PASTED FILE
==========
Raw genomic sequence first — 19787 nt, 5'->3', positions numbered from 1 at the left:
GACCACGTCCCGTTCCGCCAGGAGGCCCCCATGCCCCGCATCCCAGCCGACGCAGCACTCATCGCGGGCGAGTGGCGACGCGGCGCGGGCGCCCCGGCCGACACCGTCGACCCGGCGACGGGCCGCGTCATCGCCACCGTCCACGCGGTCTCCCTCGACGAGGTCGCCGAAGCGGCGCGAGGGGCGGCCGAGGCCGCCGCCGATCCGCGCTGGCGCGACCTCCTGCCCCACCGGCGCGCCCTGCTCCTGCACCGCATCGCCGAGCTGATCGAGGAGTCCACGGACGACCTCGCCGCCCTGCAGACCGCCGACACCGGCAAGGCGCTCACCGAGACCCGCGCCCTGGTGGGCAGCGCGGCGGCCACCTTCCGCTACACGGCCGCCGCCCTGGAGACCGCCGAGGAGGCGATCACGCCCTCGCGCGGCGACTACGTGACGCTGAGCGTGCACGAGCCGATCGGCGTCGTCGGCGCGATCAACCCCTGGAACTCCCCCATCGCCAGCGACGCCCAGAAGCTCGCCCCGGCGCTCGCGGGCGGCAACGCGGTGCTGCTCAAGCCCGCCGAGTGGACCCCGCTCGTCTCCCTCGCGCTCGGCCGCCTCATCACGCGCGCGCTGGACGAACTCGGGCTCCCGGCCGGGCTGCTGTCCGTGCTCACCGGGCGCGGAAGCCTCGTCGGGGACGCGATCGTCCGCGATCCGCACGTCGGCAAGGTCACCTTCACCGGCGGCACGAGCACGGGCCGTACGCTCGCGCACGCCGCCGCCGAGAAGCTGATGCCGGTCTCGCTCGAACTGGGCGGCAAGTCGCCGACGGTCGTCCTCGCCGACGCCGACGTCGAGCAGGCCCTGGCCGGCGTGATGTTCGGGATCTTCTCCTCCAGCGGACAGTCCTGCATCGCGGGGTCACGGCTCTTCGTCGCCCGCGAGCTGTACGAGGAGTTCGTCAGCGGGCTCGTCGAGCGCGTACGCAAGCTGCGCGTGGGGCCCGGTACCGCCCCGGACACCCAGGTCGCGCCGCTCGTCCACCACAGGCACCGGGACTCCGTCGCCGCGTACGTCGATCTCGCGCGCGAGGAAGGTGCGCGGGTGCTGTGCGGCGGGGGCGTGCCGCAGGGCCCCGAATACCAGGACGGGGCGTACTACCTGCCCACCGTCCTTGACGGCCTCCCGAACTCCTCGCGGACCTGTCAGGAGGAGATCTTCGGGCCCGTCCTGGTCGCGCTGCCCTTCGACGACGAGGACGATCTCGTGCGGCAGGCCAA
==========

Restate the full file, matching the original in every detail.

Raw genomic sequence first — 19787 nt, 5'->3', positions numbered from 1 at the left:
GACCACGTCCCGTTCCGCCAGGAGGCCCCCATGCCCCGCATCCCAGCCGACGCAGCACTCATCGCGGGCGAGTGGCGACGCGGCGCGGGCGCCCCGGCCGACACCGTCGACCCGGCGACGGGCCGCGTCATCGCCACCGTCCACGCGGTCTCCCTCGACGAGGTCGCCGAAGCGGCGCGAGGGGCGGCCGAGGCCGCCGCCGATCCGCGCTGGCGCGACCTCCTGCCCCACCGGCGCGCCCTGCTCCTGCACCGCATCGCCGAGCTGATCGAGGAGTCCACGGACGACCTCGCCGCCCTGCAGACCGCCGACACCGGCAAGGCGCTCACCGAGACCCGCGCCCTGGTGGGCAGCGCGGCGGCCACCTTCCGCTACACGGCCGCCGCCCTGGAGACCGCCGAGGAGGCGATCACGCCCTCGCGCGGCGACTACGTGACGCTGAGCGTGCACGAGCCGATCGGCGTCGTCGGCGCGATCAACCCCTGGAACTCCCCCATCGCCAGCGACGCCCAGAAGCTCGCCCCGGCGCTCGCGGGCGGCAACGCGGTGCTGCTCAAGCCCGCCGAGTGGACCCCGCTCGTCTCCCTCGCGCTCGGCCGCCTCATCACGCGCGCGCTGGACGAACTCGGGCTCCCGGCCGGGCTGCTGTCCGTGCTCACCGGGCGCGGAAGCCTCGTCGGGGACGCGATCGTCCGCGATCCGCACGTCGGCAAGGTCACCTTCACCGGCGGCACGAGCACGGGCCGTACGCTCGCGCACGCCGCCGCCGAGAAGCTGATGCCGGTCTCGCTCGAACTGGGCGGCAAGTCGCCGACGGTCGTCCTCGCCGACGCCGACGTCGAGCAGGCCCTGGCCGGCGTGATGTTCGGGATCTTCTCCTCCAGCGGACAGTCCTGCATCGCGGGGTCACGGCTCTTCGTCGCCCGCGAGCTGTACGAGGAGTTCGTCAGCGGGCTCGTCGAGCGCGTACGCAAGCTGCGCGTGGGGCCCGGTACCGCCCCGGACACCCAGGTCGCGCCGCTCGTCCACCACAGGCACCGGGACTCCGTCGCCGCGTACGTCGATCTCGCGCGCGAGGAAGGTGCGCGGGTGCTGTGCGGCGGGGGCGTGCCGCAGGGCCCCGAATACCAGGACGGGGCGTACTACCTGCCCACCGTCCTTGACGGCCTCCCGAACTCCTCGCGGACCTGTCAGGAGGAGATCTTCGGGCCCGTCCTGGTCGCGCTGCCCTTCGACGACGAGGACGATCTCGTGCGGCAGGCCAA